During performances, the ensemble members gave each of 100 attendees the opportunity to learn about and actively engage with the realities of poverty in Multnomah County. Together, they decided how to best direct $1,000 of each evening’s receipts — $17,000 total over the run — toward poverty eradication.

“We wanted to host a conversation about poverty where we invite different perspectives and ideologies into a room to wrestle with this often silent issue,” Sojourn Theatre founder Michael Rohd told PDXMonthly. Rohd left Portland in 2007 to teach at Northwestern University, where he developed the show.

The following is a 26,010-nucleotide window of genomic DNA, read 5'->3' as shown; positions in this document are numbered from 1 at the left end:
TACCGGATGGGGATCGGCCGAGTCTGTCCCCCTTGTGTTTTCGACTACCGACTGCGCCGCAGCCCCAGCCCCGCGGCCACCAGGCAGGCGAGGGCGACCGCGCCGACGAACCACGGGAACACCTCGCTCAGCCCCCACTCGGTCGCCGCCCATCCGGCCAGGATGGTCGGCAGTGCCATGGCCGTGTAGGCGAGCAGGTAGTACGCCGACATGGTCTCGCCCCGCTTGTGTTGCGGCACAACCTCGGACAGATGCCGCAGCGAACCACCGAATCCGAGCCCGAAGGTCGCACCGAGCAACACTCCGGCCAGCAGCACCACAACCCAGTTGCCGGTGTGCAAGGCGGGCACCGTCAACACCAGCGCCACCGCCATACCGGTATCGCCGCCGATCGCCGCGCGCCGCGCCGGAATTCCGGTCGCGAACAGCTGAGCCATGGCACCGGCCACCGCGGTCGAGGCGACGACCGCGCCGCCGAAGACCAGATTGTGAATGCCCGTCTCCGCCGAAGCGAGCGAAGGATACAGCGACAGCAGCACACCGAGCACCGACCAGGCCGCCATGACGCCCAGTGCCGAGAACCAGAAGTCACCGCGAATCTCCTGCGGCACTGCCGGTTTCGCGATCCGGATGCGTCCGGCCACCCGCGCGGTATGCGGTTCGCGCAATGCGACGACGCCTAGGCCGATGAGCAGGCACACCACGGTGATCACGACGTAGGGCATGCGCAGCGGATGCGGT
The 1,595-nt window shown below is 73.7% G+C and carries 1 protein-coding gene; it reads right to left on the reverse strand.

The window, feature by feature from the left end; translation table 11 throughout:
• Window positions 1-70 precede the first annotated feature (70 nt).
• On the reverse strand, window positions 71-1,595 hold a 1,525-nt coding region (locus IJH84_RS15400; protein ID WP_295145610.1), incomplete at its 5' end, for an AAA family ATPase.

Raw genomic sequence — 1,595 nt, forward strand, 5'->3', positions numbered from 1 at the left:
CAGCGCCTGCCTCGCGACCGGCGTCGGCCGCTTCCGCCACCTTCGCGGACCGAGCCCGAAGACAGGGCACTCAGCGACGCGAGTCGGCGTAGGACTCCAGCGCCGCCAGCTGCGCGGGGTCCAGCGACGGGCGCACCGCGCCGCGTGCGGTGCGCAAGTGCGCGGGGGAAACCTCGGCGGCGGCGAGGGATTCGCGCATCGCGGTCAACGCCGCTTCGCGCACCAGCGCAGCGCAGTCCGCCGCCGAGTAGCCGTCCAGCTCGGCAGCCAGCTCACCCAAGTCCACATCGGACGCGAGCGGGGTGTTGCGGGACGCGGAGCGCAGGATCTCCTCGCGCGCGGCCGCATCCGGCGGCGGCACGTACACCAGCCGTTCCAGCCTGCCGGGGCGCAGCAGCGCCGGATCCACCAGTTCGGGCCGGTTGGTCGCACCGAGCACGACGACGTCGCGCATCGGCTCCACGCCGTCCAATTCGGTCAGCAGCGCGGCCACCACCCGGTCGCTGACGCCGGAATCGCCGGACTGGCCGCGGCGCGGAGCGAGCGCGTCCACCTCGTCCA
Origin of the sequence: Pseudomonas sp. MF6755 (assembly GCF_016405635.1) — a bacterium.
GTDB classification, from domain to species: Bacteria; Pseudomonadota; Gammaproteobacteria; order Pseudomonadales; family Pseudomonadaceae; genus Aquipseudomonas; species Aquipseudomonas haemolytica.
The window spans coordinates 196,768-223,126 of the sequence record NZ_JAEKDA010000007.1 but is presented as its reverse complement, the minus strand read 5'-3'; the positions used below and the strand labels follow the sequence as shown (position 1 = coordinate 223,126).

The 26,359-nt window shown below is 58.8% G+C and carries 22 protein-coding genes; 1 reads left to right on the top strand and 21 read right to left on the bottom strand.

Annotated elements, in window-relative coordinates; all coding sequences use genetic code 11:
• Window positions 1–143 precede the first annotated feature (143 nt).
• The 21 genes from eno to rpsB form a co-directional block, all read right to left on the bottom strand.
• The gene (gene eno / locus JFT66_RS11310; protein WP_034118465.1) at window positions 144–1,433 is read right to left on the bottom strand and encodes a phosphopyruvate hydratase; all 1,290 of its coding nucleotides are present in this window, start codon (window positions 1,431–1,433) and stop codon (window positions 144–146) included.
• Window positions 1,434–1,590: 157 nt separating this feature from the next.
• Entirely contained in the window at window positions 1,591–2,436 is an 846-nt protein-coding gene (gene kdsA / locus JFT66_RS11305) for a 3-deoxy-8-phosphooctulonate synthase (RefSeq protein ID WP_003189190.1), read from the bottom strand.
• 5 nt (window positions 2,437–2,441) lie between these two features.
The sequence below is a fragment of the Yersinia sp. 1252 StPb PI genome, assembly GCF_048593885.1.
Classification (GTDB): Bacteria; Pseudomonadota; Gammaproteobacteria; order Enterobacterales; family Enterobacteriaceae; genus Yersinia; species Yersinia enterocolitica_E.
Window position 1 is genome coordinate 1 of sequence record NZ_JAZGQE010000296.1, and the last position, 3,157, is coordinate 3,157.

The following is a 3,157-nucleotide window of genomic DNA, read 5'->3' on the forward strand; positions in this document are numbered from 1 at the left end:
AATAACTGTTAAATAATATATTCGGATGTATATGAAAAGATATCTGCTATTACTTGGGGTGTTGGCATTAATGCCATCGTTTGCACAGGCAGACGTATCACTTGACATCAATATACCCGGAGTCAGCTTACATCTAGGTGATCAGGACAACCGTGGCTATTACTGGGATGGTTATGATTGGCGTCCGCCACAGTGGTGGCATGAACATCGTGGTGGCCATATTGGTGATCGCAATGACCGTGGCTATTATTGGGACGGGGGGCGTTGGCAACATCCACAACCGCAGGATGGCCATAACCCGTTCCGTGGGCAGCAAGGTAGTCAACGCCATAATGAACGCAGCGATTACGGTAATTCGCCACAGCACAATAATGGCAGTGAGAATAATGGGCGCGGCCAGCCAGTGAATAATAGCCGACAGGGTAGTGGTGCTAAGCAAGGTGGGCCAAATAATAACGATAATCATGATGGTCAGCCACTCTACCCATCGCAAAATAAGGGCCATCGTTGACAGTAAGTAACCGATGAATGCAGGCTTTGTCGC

After each 90-minute performance, each audience member was handed a ten-dollar bill and asked to spend it on one of five approaches to ending poverty: System Change, Education, Direct Aid, Making Opportunities, and Daily Needs. The exercise aimed to help participants overcome the sense of helplessness that comes from being overwhelmed by issues of poverty.

A reviewer in the Oregonian wrote of the sell-out production: “Sitting alone writing a check to alleviate poverty feels like throwing a pebble into the abyss, while passionately exploring the issue with 99 other theatergoers leads to action with real weight behind it. The revolutionary insight of this production is that solutions are to be found only when we work as a community.”